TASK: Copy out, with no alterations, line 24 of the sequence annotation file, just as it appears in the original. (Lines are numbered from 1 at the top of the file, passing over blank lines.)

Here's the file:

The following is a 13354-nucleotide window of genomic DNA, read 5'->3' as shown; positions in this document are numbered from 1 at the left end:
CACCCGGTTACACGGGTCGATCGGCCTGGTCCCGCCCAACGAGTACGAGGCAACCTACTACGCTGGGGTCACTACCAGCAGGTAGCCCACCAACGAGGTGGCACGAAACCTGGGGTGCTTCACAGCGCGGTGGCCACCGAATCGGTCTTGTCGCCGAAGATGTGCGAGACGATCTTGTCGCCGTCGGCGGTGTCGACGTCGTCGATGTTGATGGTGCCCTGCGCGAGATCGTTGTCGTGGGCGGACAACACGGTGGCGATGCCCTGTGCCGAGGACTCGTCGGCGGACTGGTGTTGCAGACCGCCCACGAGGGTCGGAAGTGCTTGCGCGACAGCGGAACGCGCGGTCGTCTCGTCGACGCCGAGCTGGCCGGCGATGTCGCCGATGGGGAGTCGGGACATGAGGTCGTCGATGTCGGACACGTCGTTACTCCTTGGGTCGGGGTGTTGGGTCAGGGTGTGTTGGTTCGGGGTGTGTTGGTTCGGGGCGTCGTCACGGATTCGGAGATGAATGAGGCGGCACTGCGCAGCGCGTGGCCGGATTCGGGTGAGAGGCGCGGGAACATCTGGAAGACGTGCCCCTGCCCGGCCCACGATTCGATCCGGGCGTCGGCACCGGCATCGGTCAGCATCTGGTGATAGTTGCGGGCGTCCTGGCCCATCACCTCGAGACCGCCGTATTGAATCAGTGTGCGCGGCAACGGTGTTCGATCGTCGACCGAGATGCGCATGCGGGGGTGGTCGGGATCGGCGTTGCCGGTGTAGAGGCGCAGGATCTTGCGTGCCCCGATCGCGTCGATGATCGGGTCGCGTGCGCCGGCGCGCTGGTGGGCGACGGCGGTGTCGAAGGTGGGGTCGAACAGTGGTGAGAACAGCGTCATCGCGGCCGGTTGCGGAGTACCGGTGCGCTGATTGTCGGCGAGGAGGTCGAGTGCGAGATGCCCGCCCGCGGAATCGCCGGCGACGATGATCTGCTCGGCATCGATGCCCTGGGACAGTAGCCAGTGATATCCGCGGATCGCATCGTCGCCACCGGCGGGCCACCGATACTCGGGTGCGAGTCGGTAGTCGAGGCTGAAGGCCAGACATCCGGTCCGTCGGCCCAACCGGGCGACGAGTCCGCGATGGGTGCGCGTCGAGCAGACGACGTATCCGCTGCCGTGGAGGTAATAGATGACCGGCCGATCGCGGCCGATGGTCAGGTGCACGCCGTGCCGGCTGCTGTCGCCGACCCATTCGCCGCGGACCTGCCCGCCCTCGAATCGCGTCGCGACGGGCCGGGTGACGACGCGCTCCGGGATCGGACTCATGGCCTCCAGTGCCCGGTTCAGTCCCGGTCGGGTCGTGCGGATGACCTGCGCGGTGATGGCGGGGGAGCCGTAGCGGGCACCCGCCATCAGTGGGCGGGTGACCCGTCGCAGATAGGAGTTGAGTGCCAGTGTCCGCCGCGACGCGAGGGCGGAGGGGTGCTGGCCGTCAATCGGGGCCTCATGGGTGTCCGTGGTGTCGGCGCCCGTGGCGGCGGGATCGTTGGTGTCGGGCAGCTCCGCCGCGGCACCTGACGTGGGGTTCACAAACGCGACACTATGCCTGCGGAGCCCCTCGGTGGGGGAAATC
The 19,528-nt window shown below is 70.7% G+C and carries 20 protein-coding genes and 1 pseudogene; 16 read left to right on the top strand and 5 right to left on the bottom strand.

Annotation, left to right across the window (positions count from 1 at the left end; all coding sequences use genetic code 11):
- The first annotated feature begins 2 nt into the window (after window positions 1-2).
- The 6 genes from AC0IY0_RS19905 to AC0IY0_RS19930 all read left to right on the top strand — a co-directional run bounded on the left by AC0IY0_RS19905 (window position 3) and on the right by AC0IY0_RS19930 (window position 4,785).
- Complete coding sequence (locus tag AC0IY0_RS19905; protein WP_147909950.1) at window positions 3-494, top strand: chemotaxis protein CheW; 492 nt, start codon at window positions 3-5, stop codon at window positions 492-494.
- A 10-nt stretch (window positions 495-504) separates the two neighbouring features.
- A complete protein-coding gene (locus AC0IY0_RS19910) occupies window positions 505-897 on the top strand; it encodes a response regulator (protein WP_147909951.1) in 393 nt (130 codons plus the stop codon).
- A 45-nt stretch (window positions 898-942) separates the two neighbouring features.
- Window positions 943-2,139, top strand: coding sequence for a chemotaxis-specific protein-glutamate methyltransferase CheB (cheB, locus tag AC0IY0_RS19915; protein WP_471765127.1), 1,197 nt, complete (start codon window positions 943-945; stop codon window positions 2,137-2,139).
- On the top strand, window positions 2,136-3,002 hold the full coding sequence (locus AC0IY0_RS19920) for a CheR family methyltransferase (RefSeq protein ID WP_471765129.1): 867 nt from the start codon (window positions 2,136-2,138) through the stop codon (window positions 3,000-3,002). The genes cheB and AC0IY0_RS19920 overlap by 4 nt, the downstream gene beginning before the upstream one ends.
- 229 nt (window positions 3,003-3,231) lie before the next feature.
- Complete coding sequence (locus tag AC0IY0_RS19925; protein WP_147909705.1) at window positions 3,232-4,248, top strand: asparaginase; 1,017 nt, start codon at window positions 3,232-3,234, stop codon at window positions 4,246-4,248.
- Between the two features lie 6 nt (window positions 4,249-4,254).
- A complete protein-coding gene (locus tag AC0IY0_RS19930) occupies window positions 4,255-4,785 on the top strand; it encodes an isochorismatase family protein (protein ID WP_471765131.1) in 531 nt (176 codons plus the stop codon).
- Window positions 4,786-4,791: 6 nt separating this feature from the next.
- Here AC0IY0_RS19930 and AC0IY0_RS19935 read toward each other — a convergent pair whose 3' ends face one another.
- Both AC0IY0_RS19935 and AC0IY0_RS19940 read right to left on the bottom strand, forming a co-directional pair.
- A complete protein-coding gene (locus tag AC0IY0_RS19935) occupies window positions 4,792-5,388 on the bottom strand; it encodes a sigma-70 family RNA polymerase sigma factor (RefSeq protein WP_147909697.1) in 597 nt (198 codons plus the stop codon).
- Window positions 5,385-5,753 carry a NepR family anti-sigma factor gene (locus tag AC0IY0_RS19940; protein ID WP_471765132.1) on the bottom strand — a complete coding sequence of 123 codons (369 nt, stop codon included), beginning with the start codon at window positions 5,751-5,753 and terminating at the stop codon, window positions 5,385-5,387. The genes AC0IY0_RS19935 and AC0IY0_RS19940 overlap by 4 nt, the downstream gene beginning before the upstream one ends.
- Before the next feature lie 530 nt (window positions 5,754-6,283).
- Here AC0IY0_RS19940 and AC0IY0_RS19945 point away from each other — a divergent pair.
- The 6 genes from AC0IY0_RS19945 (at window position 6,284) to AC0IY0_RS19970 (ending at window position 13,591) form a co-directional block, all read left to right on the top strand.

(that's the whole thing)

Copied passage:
- The 6 genes from AC0IY0_RS19945 (at window position 6,284) to AC0IY0_RS19970 (ending at window position 13,591) form a co-directional block, all read left to right on the top strand.